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MongoDB, one of the leading NoSQL databases,
is well known for its fast performance, flexible schema, scalability and
great indexing capabilities. At the core of this fast performance lies MongoDB
indexes, which support efficient execution of queries by avoiding full-collection
scans and hence limiting the number of documents MongoDB searches. 

Starting from
version 2.4, MongoDB began with an experimental feature supporting Full-Text Search using Text Indexes. This feature has now
become an integral part of the product (and is no longer an experimental
feature). In this article we are going to explore the full-text search
functionalities of MongoDB right from fundamentals.

If you are new to MongoDB, I recommend that you read the
following articles on Envato Tuts+ that will help you understand the basic concepts
of MongoDB:

The Basics

Before we get into any details, let us look at some background.
Full-text search refers to the technique of searching a full-text database against the search criteria specified by the user.
It is something similar to how we search any content on Google (or in fact any
other search application) by entering certain string keywords/phrases and
getting back the relevant results sorted by their ranking.

are some more scenarios where we would see a full-text search happening:

Before we move on, there are certain general terms related
to full-text search which you should know. These terms are applicable to any
full-text search implementation (and not MongoDB-specific).

Stop Words

Stop words are the irrelevant words that should be filtered
out from a text. For example: a, an, the, is, at, which, etc.


Stemming is the process of reducing the words to their stem.
For example: words like standing, stands, stood, etc. have a common base stand.


A relative ranking to measure which of the search results is
most relevant.  

Alternatives to
Full-Text Search in MongoDB

Before MongoDB came up with the concept of text indexes, we
would either model our data to support keyword searches or use regular expressions for implementing such search
functionalities. However, using any of these approaches had its own limitations:

Apart from these approaches, for more advanced and complex
search-centric applications, there are alternative solutions like Elastic
or SOLR. But
using any of these solutions increases the architectural complexity of the
application, since MongoDB now has to talk to an additional external database. 

that MongoDB’s full-text search is not proposed as a complete replacement of search
engine databases like Elastic, SOLR, etc. However, it can be effectively used
for the majority of applications that are built with MongoDB today.

Introducing MongoDB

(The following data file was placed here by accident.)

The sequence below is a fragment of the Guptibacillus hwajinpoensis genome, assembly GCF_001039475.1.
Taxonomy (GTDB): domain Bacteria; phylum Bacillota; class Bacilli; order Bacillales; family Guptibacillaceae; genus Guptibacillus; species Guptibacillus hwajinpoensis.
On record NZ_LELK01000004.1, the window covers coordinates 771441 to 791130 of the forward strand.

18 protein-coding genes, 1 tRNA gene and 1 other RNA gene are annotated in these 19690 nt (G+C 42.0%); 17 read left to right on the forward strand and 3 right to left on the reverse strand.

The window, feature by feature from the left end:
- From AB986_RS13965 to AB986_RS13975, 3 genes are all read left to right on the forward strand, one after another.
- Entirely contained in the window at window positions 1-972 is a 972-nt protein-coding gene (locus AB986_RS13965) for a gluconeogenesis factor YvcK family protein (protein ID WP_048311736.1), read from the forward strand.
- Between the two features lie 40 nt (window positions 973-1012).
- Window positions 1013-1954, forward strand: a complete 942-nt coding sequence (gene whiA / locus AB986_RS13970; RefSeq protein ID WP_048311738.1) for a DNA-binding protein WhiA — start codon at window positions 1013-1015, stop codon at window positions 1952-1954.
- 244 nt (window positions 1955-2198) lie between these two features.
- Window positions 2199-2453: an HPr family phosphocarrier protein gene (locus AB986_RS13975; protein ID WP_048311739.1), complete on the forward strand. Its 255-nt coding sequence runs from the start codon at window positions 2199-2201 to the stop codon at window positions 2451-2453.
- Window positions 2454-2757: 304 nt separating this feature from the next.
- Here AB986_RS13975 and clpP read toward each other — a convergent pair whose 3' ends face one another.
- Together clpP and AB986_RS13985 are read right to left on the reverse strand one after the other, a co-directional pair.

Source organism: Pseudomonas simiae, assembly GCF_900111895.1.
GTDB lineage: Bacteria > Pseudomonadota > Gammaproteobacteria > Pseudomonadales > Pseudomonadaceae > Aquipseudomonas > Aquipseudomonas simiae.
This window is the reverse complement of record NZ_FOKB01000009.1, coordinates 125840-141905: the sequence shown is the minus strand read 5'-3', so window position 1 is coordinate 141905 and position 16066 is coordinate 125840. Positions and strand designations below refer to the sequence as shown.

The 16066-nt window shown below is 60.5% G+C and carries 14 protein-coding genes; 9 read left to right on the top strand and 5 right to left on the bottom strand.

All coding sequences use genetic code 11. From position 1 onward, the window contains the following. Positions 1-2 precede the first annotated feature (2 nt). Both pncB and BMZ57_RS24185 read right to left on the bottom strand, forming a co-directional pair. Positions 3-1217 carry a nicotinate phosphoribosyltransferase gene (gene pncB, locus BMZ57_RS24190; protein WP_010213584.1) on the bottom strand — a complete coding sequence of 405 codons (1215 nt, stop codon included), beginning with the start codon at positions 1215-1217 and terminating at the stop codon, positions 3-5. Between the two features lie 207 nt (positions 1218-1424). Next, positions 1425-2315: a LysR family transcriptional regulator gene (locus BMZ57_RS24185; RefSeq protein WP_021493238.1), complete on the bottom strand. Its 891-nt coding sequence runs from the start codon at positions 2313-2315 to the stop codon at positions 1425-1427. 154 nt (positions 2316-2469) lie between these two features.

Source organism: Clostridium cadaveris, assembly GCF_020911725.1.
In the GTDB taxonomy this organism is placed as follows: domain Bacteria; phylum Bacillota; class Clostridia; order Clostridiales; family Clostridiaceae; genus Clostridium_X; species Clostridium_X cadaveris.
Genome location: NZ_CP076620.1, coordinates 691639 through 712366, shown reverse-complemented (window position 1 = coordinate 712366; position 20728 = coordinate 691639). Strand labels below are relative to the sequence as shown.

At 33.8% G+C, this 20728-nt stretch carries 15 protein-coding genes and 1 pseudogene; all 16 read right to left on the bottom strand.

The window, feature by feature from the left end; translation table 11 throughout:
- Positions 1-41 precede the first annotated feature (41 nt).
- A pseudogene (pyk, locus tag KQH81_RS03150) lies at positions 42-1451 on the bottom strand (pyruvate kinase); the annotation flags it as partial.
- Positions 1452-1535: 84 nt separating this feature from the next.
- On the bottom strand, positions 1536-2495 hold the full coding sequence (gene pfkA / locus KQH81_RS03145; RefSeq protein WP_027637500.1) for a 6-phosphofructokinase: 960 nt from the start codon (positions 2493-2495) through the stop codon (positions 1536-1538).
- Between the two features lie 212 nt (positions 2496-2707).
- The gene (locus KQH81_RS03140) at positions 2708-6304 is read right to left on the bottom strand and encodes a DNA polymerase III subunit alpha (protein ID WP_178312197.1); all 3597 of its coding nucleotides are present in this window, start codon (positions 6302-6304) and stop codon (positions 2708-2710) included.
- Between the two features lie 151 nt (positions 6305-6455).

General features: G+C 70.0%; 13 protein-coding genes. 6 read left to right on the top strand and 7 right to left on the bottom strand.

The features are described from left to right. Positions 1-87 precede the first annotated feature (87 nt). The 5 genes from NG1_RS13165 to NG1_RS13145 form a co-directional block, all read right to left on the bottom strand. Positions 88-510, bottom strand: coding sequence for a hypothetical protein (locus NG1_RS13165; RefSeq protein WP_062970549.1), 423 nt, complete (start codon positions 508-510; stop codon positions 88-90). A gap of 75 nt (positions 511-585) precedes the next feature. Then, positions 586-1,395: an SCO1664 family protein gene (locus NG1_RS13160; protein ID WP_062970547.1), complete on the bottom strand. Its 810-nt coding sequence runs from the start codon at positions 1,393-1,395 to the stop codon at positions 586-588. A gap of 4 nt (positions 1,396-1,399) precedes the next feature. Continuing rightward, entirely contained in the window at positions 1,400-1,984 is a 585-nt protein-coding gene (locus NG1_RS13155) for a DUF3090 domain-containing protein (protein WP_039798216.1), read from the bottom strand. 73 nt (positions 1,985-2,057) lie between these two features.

Text Search

Using MongoDB full-text search, you can define a text index
on any field in the document whose value is a string or an array of strings. When we create a text
index on a field, MongoDB tokenizes and stems the indexed field’s text content,
and sets up the indexes accordingly.  

To understand things further, let us now dive into some practical
things. I want you to follow the tutorial with me by trying out the
examples in mongo shell. We will first create some sample data which we will be
using throughout the article, and then we’ll move on to discuss key concepts.

For the purpose of this article, consider a collection messages which stores documents of the
following structure: 

Let us insert some sample documents using the insert command to create our test data:

Creating a Text Index

A text index is created quite similar to how we create a
regular index, except that it specifies the text
keyword instead of specifying an ascending/descending order.

Indexing a Single Field

Create a text index on the subject
field of our document using the following query:

To test this newly created text index on the subject field, we will search documents using the $text operator. We will be looking for
all the documents that have the keyword dogs
in their subject field. 

Since we
are running a text search, we are also interested in getting some
statistics about how relevant the resultant documents are. For this purpose, we
will use the { $meta:
"textScore" }
expression, which provides information on the processing
of the $text operator. We will also sort
the documents by their textScore using the sort command. A higher textScore indicates a more relevant

The above query returns the following documents containing
the keyword dogs in their subject field. 

As you can see, the first document has a score of 1 (since
the keyword dog appears twice in its subject) as opposed to the second document
with a score of 0.66. The query has also sorted the returned documents in descending
order of their score.

One question that might
arise in your mind is that if we are searching for the keyword dogs, why is the search engine is taking
the keyword dog (without ‘s’) into
consideration? Remember our discussion on stemming, where any search keywords
are reduced to their base? This is the reason why the keyword dogs is reduced to dog.

Indexing Multiple
Fields (Compound Indexing)

More often than not, you will be using text search on
multiple fields of a document. In our example, we will enable compound text
indexing on the subject and content fields. Go ahead and execute
the following command in mongo shell:  

Did this work? No!! Creating a second text index will give
you an error message saying that a full-text search index already exists. Why is it so? The answer is that text
indexes come with a limitation of only one text index per collection. Hence if
you would like to create another text index, you will have to drop the existing
one and recreate the new one. 

After executing the above index creation queries, try
searching for all documents with keyword cat.

The above query would output the following documents:

You can see that the score of the first document, which contains
the keyword cat in both subject
and content fields, is higher. 

Indexing the Entire
Document (Wildcard Indexing)

In the last example, we put a combined index on the subject and content fields. But there can be scenarios where you want any text
content in your documents to be searchable. 

For example, consider storing
emails in MongoDB documents. In the case of emails, all the fields, including
Sender, Recipient, Subject and Body, need to be searchable. In such scenarios you